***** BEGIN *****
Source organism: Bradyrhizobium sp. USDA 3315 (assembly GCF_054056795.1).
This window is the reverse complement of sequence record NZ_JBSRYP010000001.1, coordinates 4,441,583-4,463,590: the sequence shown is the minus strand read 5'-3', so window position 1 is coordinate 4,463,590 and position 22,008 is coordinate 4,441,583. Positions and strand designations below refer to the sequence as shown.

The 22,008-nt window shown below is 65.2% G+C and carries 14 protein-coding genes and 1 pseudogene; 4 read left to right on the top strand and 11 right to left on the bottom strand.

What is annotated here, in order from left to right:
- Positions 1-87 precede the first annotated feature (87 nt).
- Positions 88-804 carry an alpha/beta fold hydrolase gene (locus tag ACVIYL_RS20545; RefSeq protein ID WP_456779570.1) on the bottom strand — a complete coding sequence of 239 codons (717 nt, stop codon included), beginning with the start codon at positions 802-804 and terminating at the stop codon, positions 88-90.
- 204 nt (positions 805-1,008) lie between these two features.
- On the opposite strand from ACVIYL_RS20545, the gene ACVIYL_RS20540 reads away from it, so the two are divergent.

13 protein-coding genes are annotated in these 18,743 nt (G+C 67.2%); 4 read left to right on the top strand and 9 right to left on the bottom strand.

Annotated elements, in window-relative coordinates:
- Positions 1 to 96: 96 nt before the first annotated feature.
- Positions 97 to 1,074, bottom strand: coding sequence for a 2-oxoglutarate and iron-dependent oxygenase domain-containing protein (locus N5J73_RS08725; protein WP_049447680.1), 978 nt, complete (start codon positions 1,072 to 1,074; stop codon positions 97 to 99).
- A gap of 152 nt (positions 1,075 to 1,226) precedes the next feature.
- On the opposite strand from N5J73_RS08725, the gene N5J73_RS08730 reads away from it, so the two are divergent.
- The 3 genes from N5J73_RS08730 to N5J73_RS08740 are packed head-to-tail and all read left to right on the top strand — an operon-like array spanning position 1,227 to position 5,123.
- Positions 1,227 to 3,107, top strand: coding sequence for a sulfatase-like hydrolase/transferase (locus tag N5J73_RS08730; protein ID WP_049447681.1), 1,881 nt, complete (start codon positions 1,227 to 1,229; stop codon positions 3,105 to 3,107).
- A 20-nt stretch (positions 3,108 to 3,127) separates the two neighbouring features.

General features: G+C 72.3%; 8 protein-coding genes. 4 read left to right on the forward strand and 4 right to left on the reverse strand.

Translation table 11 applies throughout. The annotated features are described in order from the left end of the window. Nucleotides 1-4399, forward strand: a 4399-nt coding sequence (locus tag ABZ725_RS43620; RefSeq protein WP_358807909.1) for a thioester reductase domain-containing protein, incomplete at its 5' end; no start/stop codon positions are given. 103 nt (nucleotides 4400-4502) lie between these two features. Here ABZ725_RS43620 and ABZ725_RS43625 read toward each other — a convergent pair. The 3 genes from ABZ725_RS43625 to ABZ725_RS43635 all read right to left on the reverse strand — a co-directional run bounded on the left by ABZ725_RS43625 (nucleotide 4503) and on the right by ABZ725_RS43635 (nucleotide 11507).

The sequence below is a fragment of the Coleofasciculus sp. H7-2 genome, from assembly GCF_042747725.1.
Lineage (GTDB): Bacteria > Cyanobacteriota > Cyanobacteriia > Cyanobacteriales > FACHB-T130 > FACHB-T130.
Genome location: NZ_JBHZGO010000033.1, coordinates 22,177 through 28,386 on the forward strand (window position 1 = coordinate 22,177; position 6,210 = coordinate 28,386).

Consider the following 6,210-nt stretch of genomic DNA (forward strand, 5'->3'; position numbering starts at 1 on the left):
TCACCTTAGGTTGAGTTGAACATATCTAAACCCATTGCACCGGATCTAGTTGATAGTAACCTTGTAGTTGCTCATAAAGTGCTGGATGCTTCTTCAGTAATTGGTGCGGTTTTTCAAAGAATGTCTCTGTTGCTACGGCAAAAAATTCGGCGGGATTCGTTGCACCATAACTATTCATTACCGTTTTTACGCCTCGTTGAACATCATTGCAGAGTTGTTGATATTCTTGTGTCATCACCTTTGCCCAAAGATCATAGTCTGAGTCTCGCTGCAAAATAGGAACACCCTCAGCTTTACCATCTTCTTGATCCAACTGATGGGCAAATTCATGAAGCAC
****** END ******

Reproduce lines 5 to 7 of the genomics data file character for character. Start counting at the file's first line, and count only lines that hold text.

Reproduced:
- Positions 1-87 precede the first annotated feature (87 nt).
- Positions 88-804 carry an alpha/beta fold hydrolase gene (locus tag ACVIYL_RS20545; RefSeq protein ID WP_456779570.1) on the bottom strand — a complete coding sequence of 239 codons (717 nt, stop codon included), beginning with the start codon at positions 802-804 and terminating at the stop codon, positions 88-90.
- 204 nt (positions 805-1,008) lie between these two features.